In that context, we are told we are about to increase the salaries of the Supreme Court Judges who are getting £4,000 or £5,000 already or whatever it may be. It is too much in a society which gives men and women and their children a pittance of forty shillings a week on which to try to live in a so-called civilized Christian society. The Taoiseach should be ashamed of it. He should be the first to condemn it when he is in a position to do so. He should have been the first to change it when he was made Taoiseach and was put in a position in which he could do something about it immediately. No reference to the condition of those people crossed his lips in his speech last night. There are old people in Dublin starving to death on 27/- a week, when they get it—25/- a week now—another pittance which is shameful and disgraceful but which is offered to those old people by a so-called Christian Government. Poverty, want and hunger are the three instruments you used and continue to use and you intend to go on using them.
An Leas-Cheann Comhairle: The Deputy should address the Chair.
Dr. Browne: They are the instruments being used by the Taoiseach with the help of his Government and his silent back-benchers, if we are to take his speech as any indication of his policy or lack of policy for the future of this country. Is there no shame amongst our political leaders that they can go on standing for this thing year after year and then come here and treat the House to a succession  of inept, fatuous platitudes such as those to which we listened from the Taoiseach last night—empty phrases meaning nothing, adding up to nothing, giving hope for nothing except for those who already have plenty and too much such as the businessman, the industrialist, the Judiciary and the all-powerful vested interests who seem to direct policy in the Government benches today, as in the past 10 or 15 years, since the Fianna Fáil Party left its great radical road in the early 1930's? They forget that the objective of the Party was the fulfilment of the Democratic Programme of 1919.
The Taoiseach is no neophyte and no newcomer to politics. I was prepared to concede that coming into office as a new Taoiseach, he could not be blamed for the failings of his predecessor but he must be blamed for the fact that he is one of the main architects of this society. It was his decision in the Thirties which created the so-called private enterprise economic structure which has left us bereft of the money to feed the hungry, to put it bluntly because it is true, As a member of this House, I am tired and ashamed watching these people and thinking it can still go on and that our political leaders can take so little interest while it goes on around us. We have said this on both sides of the House for many years and at last we have had the corroboration of this reasonably objective, I presume, Deputy Secretary General of O.E.E.C., Mr. Cahan, who bluntly told us we were on the edge of bankruptcy. That is your achievement.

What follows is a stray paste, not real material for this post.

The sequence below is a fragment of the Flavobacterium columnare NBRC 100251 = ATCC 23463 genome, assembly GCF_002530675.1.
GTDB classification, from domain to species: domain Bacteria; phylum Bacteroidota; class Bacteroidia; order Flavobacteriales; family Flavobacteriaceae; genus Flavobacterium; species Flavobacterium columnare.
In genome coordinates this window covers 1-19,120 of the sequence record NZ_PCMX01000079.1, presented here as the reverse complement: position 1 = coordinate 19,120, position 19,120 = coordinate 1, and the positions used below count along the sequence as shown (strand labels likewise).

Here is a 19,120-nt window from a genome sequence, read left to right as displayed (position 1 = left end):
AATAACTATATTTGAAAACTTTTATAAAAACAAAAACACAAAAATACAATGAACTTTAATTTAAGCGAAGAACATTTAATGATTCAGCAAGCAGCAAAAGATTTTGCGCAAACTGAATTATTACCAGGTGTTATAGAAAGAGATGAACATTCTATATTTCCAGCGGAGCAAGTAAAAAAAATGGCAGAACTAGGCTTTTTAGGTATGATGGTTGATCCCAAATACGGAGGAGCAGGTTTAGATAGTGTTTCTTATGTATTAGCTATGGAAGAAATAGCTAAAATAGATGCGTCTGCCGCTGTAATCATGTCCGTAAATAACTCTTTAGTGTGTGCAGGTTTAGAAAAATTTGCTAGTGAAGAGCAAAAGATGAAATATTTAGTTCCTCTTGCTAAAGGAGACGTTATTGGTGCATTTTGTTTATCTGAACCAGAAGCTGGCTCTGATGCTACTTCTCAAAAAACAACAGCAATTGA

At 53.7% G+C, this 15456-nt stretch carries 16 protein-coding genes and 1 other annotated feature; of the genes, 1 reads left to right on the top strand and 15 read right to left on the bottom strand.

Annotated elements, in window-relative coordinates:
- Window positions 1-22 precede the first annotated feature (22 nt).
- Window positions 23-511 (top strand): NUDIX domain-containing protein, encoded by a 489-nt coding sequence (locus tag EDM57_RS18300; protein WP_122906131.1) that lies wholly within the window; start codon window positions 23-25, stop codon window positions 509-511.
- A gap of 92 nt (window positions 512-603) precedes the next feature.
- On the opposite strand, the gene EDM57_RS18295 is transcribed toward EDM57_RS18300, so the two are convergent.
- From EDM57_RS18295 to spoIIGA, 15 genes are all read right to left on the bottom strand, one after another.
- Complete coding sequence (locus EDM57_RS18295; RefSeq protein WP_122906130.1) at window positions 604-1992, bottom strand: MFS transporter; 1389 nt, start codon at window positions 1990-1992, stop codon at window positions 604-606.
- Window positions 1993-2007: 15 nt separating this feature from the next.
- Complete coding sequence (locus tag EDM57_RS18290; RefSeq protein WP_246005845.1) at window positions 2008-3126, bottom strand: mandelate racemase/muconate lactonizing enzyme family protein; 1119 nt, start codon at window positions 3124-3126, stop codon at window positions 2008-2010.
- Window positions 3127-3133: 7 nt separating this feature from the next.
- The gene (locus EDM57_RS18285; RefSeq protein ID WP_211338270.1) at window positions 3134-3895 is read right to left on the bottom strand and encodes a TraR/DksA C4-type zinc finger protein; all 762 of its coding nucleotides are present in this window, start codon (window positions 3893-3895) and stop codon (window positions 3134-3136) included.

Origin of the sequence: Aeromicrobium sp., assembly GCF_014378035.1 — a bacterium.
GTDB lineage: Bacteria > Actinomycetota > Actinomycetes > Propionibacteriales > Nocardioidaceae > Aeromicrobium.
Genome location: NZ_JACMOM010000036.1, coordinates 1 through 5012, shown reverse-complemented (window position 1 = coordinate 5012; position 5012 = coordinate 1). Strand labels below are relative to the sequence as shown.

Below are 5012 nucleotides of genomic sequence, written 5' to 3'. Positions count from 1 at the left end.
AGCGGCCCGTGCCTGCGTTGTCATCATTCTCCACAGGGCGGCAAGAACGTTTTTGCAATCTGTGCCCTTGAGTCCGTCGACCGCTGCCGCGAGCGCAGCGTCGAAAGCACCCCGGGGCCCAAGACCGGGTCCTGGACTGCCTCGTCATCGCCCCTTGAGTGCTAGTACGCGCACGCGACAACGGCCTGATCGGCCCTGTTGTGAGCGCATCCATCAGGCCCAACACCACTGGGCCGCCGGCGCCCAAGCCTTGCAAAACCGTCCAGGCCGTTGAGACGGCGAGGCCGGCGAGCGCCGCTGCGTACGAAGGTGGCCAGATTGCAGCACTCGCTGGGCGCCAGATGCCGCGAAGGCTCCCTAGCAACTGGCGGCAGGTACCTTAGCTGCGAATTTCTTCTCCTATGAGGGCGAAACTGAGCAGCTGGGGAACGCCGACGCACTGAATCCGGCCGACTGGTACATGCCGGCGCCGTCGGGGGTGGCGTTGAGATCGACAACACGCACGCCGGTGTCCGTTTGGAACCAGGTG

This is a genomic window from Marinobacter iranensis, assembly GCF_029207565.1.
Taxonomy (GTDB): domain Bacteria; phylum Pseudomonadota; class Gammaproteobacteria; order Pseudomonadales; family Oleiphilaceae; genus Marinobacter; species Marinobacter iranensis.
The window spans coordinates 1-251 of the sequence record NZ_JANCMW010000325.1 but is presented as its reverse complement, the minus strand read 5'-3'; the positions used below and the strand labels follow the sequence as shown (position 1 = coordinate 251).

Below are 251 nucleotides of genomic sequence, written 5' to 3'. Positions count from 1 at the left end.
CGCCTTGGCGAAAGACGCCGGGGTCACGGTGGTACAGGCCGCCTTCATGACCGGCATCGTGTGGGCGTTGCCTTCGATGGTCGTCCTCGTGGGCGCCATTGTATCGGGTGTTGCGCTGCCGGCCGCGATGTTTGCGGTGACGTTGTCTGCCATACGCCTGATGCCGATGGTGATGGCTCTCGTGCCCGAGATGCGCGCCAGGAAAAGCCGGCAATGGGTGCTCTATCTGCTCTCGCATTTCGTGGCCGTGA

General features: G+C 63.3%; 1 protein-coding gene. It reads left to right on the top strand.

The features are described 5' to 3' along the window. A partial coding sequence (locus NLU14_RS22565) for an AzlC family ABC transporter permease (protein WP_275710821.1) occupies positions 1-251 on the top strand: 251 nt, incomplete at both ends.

An Leas-Cheann Comhairle: The Deputy should use the third person.
Dr. Browne: That is the achievement of our political leaders of the last 40 years and that must be their epitaph; continual failure on every side, in every aspect of our social life, every aspect of our economic life, failure no matter which way you look at it. There is a continual 10 per cent. unemployment figure. These men are neglected and forgotten except at election times. They are half starved getting only forty shillings to live on, a  pittance which does not allow them to starve altogether but forces them, if they have any initiative in them, to get out of the country. The social and economic system our political leaders have created in the last 40 years has driven three quarters of a million of these unfortunates out of the country. Yet are they unfortunate? They are going to a society in which they will enjoy all the benefits of the welfare state created by a socialist Government. They have been driven out of holy, Catholic, Christian Ireland. It is probably the best day's work our political leaders ever did for them.
It is quite clear that the Taoiseach as Minister for Industry and Commerce made a cardinal mistake when he decided to set up private enterprise industrial organisations in the Thirties. He is now the prisoner of these private enterprise concerns, most of them subsidiaries of British companies which would not allow us to make any appreciable inroads on the export markets which they already controlled, which sought tariff protection of all kinds within the Republic and then sat down and did little or nothing to increase exports, increase the national income thereby, and create opportunities for the unemployed. Now the Taoiseach and all of us find ourselves the prisoners of these inept, futile industries, which they are in the majority of cases and which Mr. Cahan now tells us are likely to become a burden on the community in the years to come because of their relatives inefficiency compared with the industries of other European countries with whom we shall have to trade in the future.